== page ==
Canada Post officials say the “isolation” of Old Age Security and other cheques is not an underhanded tactic, as implied by a union worker, but a plan agreed to by both sides to ensure people receive their cheques in an orderly fashion in case of a work stoppage.
In an interview with Black Press Media on Nov. 22, “Chris,” who did not wish to use her real name, said Old Age Security cheques have been sitting in the office at her station since Nov. 13, with “Do not deliver until Nov. 22” stamps on them.
Chris said the mail backlog was to create a crisis and blame the workers: “Now they can say ‘our carriers are on strike, and that’s why you’re not getting your mail on time.’”
Canada Post did not comment on the assertions prior to publication Thursday, but did submit a response when prompted a second time, Friday.
Officials confirmed the isolation and specific delivery instructions with the cheques, saying it had to be done to ensure they were not lost or misplaced during the strike.
“We have an agreement with [the Canadian Union of Postal Workers] to deliver the cheques where strike activity is occurring and that’s what we are doing,” said an email reply from Canada Post media relations.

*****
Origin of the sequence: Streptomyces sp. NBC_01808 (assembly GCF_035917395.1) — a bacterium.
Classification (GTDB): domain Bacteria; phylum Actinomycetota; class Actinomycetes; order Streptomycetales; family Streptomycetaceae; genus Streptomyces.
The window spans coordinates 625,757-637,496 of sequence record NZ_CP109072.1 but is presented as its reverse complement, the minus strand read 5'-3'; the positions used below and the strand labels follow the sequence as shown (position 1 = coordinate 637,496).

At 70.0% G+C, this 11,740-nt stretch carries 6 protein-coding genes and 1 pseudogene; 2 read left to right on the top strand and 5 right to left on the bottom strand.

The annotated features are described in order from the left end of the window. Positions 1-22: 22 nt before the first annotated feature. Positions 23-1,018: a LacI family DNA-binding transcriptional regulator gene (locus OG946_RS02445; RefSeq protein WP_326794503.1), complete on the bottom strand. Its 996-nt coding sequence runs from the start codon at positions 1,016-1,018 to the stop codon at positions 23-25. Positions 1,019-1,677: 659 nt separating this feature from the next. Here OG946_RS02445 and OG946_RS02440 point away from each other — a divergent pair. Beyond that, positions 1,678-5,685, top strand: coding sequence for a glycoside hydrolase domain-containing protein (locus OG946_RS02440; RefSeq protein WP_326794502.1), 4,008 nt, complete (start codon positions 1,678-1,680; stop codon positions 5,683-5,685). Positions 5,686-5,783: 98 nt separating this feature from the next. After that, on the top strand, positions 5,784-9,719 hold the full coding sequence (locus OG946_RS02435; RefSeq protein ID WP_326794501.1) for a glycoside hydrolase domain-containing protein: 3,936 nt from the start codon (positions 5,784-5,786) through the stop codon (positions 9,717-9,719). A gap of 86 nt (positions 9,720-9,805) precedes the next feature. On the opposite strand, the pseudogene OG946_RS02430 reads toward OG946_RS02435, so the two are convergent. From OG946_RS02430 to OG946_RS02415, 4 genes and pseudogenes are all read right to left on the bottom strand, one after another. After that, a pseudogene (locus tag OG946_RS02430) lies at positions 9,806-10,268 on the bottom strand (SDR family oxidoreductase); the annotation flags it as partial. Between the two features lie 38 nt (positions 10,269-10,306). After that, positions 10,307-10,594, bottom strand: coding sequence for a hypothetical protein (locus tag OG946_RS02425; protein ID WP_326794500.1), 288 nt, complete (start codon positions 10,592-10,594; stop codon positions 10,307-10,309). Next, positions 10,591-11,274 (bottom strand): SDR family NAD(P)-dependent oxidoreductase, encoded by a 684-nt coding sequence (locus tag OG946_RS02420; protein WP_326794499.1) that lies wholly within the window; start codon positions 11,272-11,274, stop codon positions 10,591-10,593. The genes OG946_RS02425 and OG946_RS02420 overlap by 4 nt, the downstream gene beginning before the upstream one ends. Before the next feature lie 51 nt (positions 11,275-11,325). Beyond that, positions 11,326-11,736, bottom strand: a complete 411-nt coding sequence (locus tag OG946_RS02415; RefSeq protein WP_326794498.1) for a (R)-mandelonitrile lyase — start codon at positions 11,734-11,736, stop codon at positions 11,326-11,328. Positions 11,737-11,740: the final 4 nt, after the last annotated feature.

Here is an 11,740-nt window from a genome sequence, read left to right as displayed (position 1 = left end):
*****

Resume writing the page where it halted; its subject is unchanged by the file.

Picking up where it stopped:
“The cheques have to be isolated because if the location is on strike, they can’t be mixed up in the mail stream and end up trapped. Distribution dates are determined by the agencies that prepare the cheques and we fully respect that.”
The about 605,500 cheques in question are primarily Canada Pension Plan, Old Age Security, and Child Care Benefit.
Chris had also told Black Press Media the reports of backlogs are greatly exaggerated.
“There are maybe 50 trailers across Canada that haven’t been unloaded yet,” Chris said. “Canada Post is saying there are hundreds and hundreds, which isn’t the case at all. This is all fabricated by them to create this crisis.”
Canada Post did not address those assertions in its response.